Everyone’s life has a center. Our center is the hub around which all decisions revolve. For some, survival is the hub from morning until night. For others, the acquisition of wealth or material goods drives daily choices. In many Western cultures, the center of life is pleasure-seeking, gained through entertainment and sexual deviations of every sort. But a God-centered life is one that revolves around the character of God. Decisions are made from within that center, based upon that which pleases or displeases God.
A God-centered person has found that the pursuit of God is life’s highest calling (see Jeremiah 29:13). Earthly enticements lose much of their attraction for someone who has been in the presence of the Lord God Almighty (Isaiah 6:1–5; Hosea 12:5). Attitudes, desires, and relationships are altered by that encounter, and the Word of God becomes a lifeline. A God-centered life is marked by the fruit of the Holy Spirit (Galatians 5:22). These are not personality traits that we can “work on”; they are called “fruit of the Spirit” because, as a fruit tree naturally produces fruit, a life that is fully surrendered to God naturally produces godly qualities.
God-centered people are not self-centered. God-centered people pay less attention to the applause of this world, because their motivation is the anticipation of hearing the words “Well done!” when this life is over (see Matthew 25:21, 23). Their focus is on becoming more like Jesus rather than acquiring fame and fortune for themselves. A. W. Tozer wrote that “the goal of every Christian should be to live in a state of unbroken worship,” and the God-centered (or Christ-centered) person finds this a delightful goal.
A fine but distinct line exists between being God-centered and being religion-centered. Many religion-centered people think that their lives revolve around God, when, in truth, they are enslaved to a religious system. Many false religions, and even some Christian denominations, focus so much on strict performance standards that the relationship with God Himself is pushed into the background. Neither being church-centered nor being activity-centered can substitute for being God-centered. Another distinction must be made concerning the identity of one’s God. Many religions have created their own gods, and people may center their lives on those gods, but such false religious systems lead to very different ends from biblical Christianity. For the purposes of this article, “God-centered” refers to the one true God revealed in the Bible and manifested in the person of Jesus Christ (John 10:30; 14:9).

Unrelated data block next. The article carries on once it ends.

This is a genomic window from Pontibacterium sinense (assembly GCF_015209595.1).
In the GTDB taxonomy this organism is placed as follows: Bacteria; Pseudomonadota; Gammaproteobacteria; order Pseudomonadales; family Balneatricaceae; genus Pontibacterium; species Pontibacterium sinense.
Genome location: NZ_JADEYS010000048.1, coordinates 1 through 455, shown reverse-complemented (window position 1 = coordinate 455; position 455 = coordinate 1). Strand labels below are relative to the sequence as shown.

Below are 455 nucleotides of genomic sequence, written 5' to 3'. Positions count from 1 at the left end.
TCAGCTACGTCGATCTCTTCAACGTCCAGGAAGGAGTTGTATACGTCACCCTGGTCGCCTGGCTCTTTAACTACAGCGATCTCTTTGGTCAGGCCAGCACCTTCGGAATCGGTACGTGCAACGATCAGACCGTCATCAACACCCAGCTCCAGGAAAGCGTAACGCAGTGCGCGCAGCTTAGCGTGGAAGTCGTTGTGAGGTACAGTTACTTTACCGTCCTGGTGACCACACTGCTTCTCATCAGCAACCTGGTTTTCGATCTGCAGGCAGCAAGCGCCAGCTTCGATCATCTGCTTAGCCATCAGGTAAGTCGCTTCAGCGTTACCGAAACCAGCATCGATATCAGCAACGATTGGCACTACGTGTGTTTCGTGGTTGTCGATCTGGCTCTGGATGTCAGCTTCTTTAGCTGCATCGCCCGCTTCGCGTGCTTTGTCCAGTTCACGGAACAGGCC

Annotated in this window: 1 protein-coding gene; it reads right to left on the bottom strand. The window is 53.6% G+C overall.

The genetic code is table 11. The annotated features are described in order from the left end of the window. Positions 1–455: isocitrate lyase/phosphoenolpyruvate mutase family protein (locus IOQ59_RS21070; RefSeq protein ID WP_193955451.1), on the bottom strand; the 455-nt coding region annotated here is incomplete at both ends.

In order to differentiate between a God-centered and a religion-centered life, it helps to know the difference between the two. If you believe yourself to be born again according to Scripture, then consider these questions:
Do I live with the vague, uneasy feeling that God is continually displeased with me?
Do I often find myself exhausted and defeated in trying to live a Christian life?
Do I secretly judge others who are not as actively engaged as I am in church or charity work?
Do I believe there to be a clear distinction between the sacred and the secular as it pertains to daily life?
Do I consider religious-looking activities a means by which I can gain God’s favor?
If my religious activity slackens, what is my motivation to resume it—guilt? fear? or a desire for more of God?
If guilt or fear is the motivator for any Christian-based activity, you may have a religion-centered life. A truly God-centered life feels off balance when prayer or personal Bible study is lacking. For a God-centered person, the motivation to return to those practices stems from desire, not guilt, similar to how a man who has fasted all day by evening hungers for food. A religion-centered life draws clear lines between the sacred and the secular, considering only religiously tainted activities as having any spiritual worth. God draws no such lines and encourages us to glorify Him in the mundane chores of daily living (1 Corinthians 10:31; Colossians 3:23).
We move from earthly centered to God-centered by having a real encounter with the Holy Spirit, who transforms and renews our minds (Romans 12:2). When we realize that nothing else matters and we are willing to let go of whatever is necessary to have more of Him, we are on the way to living in joyful abandon to the things of God.